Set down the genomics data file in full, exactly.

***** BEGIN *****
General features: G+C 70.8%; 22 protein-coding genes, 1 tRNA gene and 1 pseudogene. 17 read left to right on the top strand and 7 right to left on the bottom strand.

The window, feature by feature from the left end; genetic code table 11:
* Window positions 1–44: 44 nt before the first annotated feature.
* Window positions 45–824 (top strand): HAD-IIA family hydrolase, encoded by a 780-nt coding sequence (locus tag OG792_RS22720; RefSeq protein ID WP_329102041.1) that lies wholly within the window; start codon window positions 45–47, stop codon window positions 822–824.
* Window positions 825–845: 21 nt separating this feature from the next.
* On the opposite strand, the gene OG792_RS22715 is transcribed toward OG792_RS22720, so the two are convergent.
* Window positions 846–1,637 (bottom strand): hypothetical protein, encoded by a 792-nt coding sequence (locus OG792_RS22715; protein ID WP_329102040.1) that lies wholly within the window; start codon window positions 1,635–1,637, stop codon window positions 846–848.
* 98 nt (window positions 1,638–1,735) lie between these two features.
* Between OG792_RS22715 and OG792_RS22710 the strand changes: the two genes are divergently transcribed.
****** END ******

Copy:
General features: G+C 70.8%; 22 protein-coding genes, 1 tRNA gene and 1 pseudogene. 17 read left to right on the top strand and 7 right to left on the bottom strand.

The window, feature by feature from the left end; genetic code table 11:
* Window positions 1–44: 44 nt before the first annotated feature.
* Window positions 45–824 (top strand): HAD-IIA family hydrolase, encoded by a 780-nt coding sequence (locus tag OG792_RS22720; RefSeq protein ID WP_329102041.1) that lies wholly within the window; start codon window positions 45–47, stop codon window positions 822–824.
* Window positions 825–845: 21 nt separating this feature from the next.
* On the opposite strand, the gene OG792_RS22715 is transcribed toward OG792_RS22720, so the two are convergent.
* Window positions 846–1,637 (bottom strand): hypothetical protein, encoded by a 792-nt coding sequence (locus OG792_RS22715; protein ID WP_329102040.1) that lies wholly within the window; start codon window positions 1,635–1,637, stop codon window positions 846–848.
* 98 nt (window positions 1,638–1,735) lie between these two features.
* Between OG792_RS22715 and OG792_RS22710 the strand changes: the two genes are divergently transcribed.